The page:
If you own a small business or intend to buy or start one, you will probably be borrowing money at some point — and possibly more than once. You may need money for startup costs, expansion, cash-flow management, disaster recovery, or any number of uses requiring operating funds and/or capital investment. Unless you have a money tree, trust fund or fairy Godmother, you may need a business loan to tide you over when cash is tight.
Typical types of small business loans include:
- Standard Term Loans - A standard loan used for working capital. They may be secured (using company assets as collateral) or unsecured (based only on the credit rating of the business). Personal assets can be used as collateral for secured loans, but with obvious risk.
- Startup/Acquisition Loans - Funds used to start up a business or acquire a business/franchise. To convince a lender, startup loans will often require a sound business plan and the use of personal assets as collateral to persuade the lender.
- Lines of Credit - These are short-term loans to smooth out cash-poor periods. They may be secured against business inventory, or unsecured if you have sufficiently good business credit. These types of loans are generally high interest and must be managed carefully and paid promptly.
- Factoring - Effectively selling your accounts receivable for short-term cash flow (typically 1 month or less).
- Revenue-based Funding - A loan where the lender is paid back in a percentage of the company's revenue until the loan is fully paid off.
Not every businessperson can borrow from family or friends, and it is often not a wise idea. Some people can relinquish equity to angel investors and venture capitalists. Your typical source for loans will be standard financial institutions such as banks and credit unions.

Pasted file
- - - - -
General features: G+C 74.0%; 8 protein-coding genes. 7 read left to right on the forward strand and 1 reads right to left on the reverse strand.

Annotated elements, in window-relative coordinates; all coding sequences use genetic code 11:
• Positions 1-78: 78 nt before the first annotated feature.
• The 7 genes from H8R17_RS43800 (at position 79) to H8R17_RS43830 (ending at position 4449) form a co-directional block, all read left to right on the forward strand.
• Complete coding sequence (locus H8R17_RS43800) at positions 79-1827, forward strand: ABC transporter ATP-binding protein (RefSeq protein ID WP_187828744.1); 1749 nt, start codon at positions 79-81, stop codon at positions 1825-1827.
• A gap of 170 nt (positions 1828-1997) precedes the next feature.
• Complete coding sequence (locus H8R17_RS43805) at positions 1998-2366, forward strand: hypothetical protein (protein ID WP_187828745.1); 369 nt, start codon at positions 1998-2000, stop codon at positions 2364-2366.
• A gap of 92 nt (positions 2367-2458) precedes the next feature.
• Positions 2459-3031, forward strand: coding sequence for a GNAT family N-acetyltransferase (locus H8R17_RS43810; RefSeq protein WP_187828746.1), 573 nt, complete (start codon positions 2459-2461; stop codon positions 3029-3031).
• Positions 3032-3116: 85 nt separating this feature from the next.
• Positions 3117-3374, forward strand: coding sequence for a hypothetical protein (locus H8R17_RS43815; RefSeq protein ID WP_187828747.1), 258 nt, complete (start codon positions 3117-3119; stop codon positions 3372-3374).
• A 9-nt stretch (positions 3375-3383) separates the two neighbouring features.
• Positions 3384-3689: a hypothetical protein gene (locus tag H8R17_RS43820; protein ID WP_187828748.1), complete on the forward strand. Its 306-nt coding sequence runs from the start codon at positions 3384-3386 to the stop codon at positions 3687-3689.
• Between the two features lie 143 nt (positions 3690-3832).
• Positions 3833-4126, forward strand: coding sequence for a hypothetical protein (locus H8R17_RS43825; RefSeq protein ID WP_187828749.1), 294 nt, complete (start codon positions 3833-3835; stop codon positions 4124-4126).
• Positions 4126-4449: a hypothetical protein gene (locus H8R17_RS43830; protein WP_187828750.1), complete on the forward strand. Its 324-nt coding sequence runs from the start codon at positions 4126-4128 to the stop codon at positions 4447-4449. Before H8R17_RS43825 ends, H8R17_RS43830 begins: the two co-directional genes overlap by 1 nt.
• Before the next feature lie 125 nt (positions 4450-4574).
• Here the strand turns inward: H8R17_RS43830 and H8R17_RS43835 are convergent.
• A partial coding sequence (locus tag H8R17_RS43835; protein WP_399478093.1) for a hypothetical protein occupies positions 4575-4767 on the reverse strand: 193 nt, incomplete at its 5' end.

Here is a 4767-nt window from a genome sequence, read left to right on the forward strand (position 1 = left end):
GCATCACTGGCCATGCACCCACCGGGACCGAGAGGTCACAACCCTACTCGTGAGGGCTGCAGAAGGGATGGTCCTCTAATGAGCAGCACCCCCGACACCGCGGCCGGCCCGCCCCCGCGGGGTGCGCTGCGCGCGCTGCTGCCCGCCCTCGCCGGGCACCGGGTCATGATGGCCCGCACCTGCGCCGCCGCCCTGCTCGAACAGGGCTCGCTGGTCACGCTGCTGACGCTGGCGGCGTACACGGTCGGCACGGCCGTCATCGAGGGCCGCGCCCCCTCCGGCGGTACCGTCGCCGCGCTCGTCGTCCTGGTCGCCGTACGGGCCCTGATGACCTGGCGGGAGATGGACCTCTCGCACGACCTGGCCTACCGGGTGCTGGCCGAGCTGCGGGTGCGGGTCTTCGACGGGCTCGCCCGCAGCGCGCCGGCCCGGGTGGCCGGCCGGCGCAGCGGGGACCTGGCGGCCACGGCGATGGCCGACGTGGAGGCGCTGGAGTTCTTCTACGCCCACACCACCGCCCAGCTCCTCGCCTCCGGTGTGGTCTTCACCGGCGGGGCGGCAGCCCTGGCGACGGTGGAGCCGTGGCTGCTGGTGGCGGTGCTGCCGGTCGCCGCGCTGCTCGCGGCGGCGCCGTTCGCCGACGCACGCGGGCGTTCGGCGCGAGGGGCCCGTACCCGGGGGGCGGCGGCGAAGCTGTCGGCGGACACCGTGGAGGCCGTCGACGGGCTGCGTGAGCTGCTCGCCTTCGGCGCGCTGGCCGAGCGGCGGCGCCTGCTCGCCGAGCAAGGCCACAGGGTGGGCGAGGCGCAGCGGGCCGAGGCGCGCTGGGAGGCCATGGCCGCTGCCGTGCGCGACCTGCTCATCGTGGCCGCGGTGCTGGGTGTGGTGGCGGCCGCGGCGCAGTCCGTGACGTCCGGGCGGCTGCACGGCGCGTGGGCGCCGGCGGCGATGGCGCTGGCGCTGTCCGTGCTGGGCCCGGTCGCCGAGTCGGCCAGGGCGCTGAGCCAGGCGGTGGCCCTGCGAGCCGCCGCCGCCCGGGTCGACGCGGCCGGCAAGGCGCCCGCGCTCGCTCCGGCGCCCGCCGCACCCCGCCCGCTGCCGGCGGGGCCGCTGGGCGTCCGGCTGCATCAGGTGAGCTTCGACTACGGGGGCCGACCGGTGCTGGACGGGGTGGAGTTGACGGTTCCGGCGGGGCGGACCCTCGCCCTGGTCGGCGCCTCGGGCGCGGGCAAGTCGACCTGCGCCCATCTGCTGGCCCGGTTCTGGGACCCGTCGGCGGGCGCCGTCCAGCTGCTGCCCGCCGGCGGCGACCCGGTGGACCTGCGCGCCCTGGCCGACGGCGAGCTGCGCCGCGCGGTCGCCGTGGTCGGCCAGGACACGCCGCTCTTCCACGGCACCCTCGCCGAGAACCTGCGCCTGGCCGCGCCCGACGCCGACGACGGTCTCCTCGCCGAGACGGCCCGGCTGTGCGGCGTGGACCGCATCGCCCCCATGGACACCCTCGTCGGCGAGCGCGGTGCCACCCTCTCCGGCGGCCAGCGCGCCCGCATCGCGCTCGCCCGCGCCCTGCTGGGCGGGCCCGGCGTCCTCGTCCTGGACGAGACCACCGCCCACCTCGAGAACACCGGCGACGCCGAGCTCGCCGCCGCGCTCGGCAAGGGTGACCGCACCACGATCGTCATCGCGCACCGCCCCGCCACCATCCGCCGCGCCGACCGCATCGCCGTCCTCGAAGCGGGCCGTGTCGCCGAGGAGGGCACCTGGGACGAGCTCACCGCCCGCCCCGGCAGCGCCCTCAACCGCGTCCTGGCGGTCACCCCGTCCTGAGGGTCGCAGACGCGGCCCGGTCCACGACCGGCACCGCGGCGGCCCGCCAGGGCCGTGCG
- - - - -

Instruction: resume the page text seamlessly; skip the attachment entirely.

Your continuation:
Local banks are the place to start; they are often more likely than larger, more bureaucratic institutions to provide loans to small businesses. They're also generally more flexible and willing to work with you. It's usually best to keep your lines of credit local if rates are favorable.
A relatively new source of lending is peer-to-peer services (from online lenders like Prosper or Lending Club). Being peer-to-peer, these lenders do not have the overhead of banks and are usually less expensive — but they are lending directly to you instead of to your business. If you have a hard time convincing a bank of your creditworthiness, you may not fare much better here.
Small Business Administration (SBA) loans are a bit of a last resort. They require you to exhaust all financial resources first, including personal assets — but if you are in this position, it is worth checking to see if you qualify. The definition of "small business" varies by industry, but it's generally less than 500 employees for manufacturing, and less than $7 million in net worth for other industries.
The SBA does not lend directly to businesses. They partially back the loans, reducing the risk to the lender and making it easier for them to provide small business loans. The SBA offers three primary types of loans:
- General Small Business Loans - Known as 7(a) loans, they can provide up to $1 million to be used for most business needs (except for financing existing debt).
- Microloans - Up to $50,000 is available per loan (typical loan is $13,000). There are often training requirements included with microfinance loans.
- CDC/504 Loans - These are for large expansion items such as capital equipment and real estate.
The SBA also offers disaster loans for those in areas that have been officially declared disaster areas.
Don't forget to check for alternate government assistance. State and local economic development programs are worth reviewing; they may be able to help you secure loans or acquire grants. Programs are also available to help veteran and minority-owned businesses. Even if you do not qualify for an SBA loan, local offices can offer training, mentor programs and other helpful resources to entrepreneurs.
If you are interested in a loan, visit our curated list of top lenders.